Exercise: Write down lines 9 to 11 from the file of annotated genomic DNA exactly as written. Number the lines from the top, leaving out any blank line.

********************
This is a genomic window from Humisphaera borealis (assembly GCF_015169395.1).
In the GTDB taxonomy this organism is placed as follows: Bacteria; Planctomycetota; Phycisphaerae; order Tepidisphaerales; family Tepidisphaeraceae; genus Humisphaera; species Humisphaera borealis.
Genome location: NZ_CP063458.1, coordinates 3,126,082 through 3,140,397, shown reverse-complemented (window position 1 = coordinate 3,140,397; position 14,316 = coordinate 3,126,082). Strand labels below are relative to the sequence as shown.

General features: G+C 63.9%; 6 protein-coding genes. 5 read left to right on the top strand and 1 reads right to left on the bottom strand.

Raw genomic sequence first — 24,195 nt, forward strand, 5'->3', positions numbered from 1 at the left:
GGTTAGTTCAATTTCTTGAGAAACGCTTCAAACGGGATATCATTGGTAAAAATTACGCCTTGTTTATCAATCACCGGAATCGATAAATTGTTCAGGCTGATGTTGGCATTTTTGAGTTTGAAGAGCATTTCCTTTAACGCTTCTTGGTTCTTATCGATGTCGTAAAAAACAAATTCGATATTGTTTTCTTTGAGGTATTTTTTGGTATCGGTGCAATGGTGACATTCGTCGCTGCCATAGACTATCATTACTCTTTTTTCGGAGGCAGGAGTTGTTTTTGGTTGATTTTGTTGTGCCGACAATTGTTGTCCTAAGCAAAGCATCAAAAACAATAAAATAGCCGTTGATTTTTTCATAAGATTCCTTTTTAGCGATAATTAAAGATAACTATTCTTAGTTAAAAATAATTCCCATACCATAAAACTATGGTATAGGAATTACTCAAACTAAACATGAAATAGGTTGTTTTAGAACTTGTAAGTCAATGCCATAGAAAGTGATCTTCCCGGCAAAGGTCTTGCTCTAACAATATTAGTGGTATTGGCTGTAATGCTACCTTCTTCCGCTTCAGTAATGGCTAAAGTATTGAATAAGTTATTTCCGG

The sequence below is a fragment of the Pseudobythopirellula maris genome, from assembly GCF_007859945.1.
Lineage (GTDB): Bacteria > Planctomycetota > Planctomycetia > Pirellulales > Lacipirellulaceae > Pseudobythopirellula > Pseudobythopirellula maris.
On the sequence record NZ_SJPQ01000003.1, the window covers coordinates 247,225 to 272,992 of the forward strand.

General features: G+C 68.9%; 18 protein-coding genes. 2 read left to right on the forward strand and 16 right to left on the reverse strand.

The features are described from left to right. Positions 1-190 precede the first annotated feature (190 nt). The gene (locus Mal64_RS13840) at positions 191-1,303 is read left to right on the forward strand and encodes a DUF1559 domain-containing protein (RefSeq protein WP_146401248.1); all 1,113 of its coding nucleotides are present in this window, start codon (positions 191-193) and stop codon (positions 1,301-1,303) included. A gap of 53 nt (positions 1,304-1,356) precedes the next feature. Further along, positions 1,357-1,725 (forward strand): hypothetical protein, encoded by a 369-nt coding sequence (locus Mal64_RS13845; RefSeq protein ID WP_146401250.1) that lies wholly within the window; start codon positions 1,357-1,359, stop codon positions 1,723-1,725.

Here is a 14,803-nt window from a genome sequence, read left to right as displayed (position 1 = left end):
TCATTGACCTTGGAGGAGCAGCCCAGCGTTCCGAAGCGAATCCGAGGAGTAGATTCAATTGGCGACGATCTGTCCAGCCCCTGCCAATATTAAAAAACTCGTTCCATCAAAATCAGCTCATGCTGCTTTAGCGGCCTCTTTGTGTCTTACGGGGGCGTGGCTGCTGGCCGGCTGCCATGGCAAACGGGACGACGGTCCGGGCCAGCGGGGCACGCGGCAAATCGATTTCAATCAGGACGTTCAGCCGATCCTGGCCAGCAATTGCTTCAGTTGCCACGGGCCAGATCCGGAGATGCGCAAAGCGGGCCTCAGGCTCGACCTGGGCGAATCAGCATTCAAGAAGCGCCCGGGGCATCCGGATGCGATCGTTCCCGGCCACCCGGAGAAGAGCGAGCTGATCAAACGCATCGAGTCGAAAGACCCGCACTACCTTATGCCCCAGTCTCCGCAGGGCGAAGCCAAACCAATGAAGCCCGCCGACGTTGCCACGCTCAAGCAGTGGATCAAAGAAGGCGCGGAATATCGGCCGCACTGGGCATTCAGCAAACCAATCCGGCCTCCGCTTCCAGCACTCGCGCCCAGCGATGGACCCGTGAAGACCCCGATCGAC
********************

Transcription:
On the sequence record NZ_SJPQ01000003.1, the window covers coordinates 247,225 to 272,992 of the forward strand.

General features: G+C 68.9%; 18 protein-coding genes. 2 read left to right on the forward strand and 16 right to left on the reverse strand.

The features are described from left to right. Positions 1-190 precede the first annotated feature (190 nt). The gene (locus Mal64_RS13840) at positions 191-1,303 is read left to right on the forward strand and encodes a DUF1559 domain-containing protein (RefSeq protein WP_146401248.1); all 1,113 of its coding nucleotides are present in this window, start codon (positions 191-193) and stop codon (positions 1,301-1,303) included. A gap of 53 nt (positions 1,304-1,356) precedes the next feature. Further along, positions 1,357-1,725 (forward strand): hypothetical protein, encoded by a 369-nt coding sequence (locus Mal64_RS13845; RefSeq protein ID WP_146401250.1) that lies wholly within the window; start codon positions 1,357-1,359, stop codon positions 1,723-1,725.